One reason I suppose I started with the subject of restaurant over-glut is because at least at this point in time, Beast, already making a name for itself, still isn’t too difficult to get into, small though it is. I knew there were only 30 seats available, all at communal tables, with two main reservation seatings, 6:00 and 8:30 (or so,) and I did call around nine days in advance, but this was plenty of time to reserve the spaces I needed. It was nothing like the ordeal that Adele went through tying to make a reservation at the similarly sized Le Pigeon. It could be that Beast is still quite new, and Le Pigeon is heading into its second year, and has been nationally recognized. But the two restaurants do have many parallels, with daring young chefs, similar spaces, and French tinged menus. On a basic level, Beast seems more expensive, with its fixed price menu ($45 for 5 courses, $52 for 6.) It’s also perhaps scarier, as you must eat what they put before you, or not eat, but I thought a great deal about Le Pigeon while I was eating at Beast, and wonder if Beast will make a similar upward trajectory, especially after a relatively glowing review in the A & E a couple of weeks ago.

I rather like novel approaches to dining, and I must admit I found the idea of “you pay a relatively high price, and you eat what we want you to eat, or you eat nothing” rather intriguing. It’s a bold idea, especially coming from a well-regarded chef whose entire world and reputation was seemingly imploded over the last couple of years, and especially in Portland, where quality dining and the choice of wonderful restaurants is now a given. I was also a bit scared by the proposition, as I’m famous for being close-minded about meats and their by-products I don’t want to eat, things like lamb, veal, and foie gras. And Beast has already made a name for serving a great deal of these items on their meat-centric menu. But I like to think Restaurant Roulette is not only about having great food, and unique conversation, but very importantly, about stretching one’s dining boundaries. So prodded by an insane little voice in my head (always the loudest in there, it seems,) and our most ardent diner-out and fine food lover, I decided a special dinner at Beast was in order. It’s true, not too many people took the bait for this dinner, there were only three people this outing, (with three unfortunate cancelations,) but what this dinner lacked in quantity, it whole-heartedly made up for in quality, it was a great dining experience from beginning to end.


The Lovely Hula Hands Metamorphosis, from Pepto-Bismol Pink to Shades of Children’s Aspirin Orange

What was the first really successful restaurant to be located along the “rejuvenated” Mississippi strip? I wasn’t really an initiate at the beginning, but surely one of the first had to be Lovely Hula Hands, which technically in those days wasn’t even on Mississippi, it was on Cook just a little leap and bound off the far south end of the Mississippi strip. In the early days, the original Lovely Hula Hands was a place that those ‘freeway people” were always asking about. IMG_0101.JPGYou know those “freeway people”, the ones who are constantly stuck in the gridlock of I-5 on the Portland side of the Columbia, who suddenly look around and start noticing things besides the car in front of them that barely moves, things like that strange little bright pink house on the east side of the freeway just north of the Fremont Bridge, or that blazing holiday house that you can see for miles, located right off of Interstate (The Queen Anne Victorian Mansion on N. McClennan.) You have to be pretty eye catching for those “freeway people” to notice you.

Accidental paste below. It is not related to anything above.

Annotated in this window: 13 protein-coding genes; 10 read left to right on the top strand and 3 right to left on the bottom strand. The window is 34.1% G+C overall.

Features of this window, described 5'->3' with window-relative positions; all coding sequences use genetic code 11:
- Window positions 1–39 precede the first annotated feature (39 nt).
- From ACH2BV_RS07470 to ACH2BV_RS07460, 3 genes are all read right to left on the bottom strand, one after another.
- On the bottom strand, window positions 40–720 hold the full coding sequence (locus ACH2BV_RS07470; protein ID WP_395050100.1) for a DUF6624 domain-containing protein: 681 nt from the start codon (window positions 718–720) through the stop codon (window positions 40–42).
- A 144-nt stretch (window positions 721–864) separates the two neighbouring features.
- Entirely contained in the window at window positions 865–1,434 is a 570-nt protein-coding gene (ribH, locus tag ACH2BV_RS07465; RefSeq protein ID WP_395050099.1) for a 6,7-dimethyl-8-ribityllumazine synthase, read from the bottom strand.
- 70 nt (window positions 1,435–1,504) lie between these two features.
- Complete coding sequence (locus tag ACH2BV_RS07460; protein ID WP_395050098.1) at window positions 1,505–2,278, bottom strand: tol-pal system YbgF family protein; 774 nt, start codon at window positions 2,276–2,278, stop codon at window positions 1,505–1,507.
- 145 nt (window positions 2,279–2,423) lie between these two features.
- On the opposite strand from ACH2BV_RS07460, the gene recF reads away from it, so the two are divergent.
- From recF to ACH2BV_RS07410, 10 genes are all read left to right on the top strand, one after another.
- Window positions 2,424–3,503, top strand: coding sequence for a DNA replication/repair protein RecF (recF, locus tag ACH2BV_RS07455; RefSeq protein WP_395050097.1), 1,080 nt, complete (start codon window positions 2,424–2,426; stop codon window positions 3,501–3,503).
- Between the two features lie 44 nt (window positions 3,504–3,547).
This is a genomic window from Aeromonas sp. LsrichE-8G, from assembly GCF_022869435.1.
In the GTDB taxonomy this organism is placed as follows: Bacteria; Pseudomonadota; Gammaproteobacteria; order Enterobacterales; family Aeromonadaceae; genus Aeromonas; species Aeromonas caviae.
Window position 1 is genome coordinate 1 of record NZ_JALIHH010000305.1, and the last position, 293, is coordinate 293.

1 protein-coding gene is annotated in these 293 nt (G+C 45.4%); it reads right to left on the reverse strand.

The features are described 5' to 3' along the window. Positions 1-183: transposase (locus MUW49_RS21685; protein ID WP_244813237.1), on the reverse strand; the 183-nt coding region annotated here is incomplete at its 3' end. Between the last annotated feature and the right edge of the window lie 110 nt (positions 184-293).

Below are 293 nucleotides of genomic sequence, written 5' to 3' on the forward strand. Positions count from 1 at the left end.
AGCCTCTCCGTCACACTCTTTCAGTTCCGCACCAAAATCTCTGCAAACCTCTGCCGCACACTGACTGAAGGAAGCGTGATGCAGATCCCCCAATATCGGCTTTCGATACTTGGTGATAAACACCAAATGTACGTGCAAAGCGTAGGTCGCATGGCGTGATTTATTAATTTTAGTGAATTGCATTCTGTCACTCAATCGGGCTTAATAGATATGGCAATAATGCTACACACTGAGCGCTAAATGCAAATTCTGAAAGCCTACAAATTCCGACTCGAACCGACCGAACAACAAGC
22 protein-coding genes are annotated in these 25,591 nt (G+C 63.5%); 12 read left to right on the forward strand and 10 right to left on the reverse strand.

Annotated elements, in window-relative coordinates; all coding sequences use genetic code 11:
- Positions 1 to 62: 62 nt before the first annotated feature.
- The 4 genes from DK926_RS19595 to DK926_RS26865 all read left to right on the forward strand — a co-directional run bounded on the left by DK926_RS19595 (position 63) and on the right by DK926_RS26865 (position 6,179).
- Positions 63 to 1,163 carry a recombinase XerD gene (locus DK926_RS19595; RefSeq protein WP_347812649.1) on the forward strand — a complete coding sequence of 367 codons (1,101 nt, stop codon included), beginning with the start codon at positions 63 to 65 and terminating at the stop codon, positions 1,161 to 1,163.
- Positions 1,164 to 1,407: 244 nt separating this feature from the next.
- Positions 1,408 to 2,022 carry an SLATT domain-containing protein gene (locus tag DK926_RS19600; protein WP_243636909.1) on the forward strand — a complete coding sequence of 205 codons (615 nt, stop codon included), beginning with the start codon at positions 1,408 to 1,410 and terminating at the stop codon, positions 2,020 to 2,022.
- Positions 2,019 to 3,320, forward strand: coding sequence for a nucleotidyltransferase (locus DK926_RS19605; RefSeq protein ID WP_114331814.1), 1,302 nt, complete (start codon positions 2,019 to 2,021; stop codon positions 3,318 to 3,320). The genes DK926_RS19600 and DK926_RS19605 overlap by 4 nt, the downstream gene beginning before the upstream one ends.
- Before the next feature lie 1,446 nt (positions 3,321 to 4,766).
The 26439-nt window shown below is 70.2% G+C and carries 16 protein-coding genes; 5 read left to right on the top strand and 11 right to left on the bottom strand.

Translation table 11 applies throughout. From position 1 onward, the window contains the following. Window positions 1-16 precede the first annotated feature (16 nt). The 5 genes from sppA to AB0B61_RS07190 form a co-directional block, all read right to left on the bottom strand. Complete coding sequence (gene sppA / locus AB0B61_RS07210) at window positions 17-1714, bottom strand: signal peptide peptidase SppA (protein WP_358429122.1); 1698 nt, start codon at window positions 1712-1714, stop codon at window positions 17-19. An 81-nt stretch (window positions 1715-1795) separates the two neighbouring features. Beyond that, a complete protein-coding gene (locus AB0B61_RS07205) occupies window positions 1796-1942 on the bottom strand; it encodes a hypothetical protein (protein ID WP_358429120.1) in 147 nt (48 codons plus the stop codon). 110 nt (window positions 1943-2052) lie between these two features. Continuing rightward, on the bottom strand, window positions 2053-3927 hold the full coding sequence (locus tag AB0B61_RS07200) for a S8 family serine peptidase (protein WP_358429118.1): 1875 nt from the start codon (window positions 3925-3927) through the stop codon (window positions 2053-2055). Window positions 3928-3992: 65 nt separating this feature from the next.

But notice that bright pink house they did, and that was the first I had heard of Lovely Hula Hands, in those beginning days of 2003. I found the name confusing though (I’m sure I was the first one ever, or since,) and as I’m not an I-5 gridlock traveler, wasn’t familiar with the house and thought it was some kind of Hawaiian take-out shack or something. I did know it was reputedly tiny and pink though, with decent food and a big line up to get in. I was sure it was one of those places I would love to have lunch, but of course it was never open at lunchtime, none of the places I really want to eat lunch at serve lunch (you cruel restautanteers!)

IMG_0103.JPGAnyway, by going practically at their 5:00 opening time, which was what was necessary to get into the original Lovely Hula Hands (from here out, largely referred to as LHH,) I was able to actually squeeze into the place for a dinner around three years ago. In the bathroom were photos showing how the owners had lovingly rehabilitated an old dilapidated turn of the century house into their quaint little restaurant. A sweet labor on their part, and while the place was certainly cute, it was a bit too Aunt Edna’s parlour for my tastes, I’m not really an overly big fan of Pepto-Bismol pink when used both inside and outside, and everywhere else. Plus, I think there might have been some flowery wallpaper in places, and I just don’t handle wallpaper well, especially light wallpaper, so that made me a tad un-easy. But it certainly was not unpleasant in any way though, I just wouldn’t want to live there, which is always a sign that I like a restaurant’s decor, I think of sneaking in late at night and setting up residence.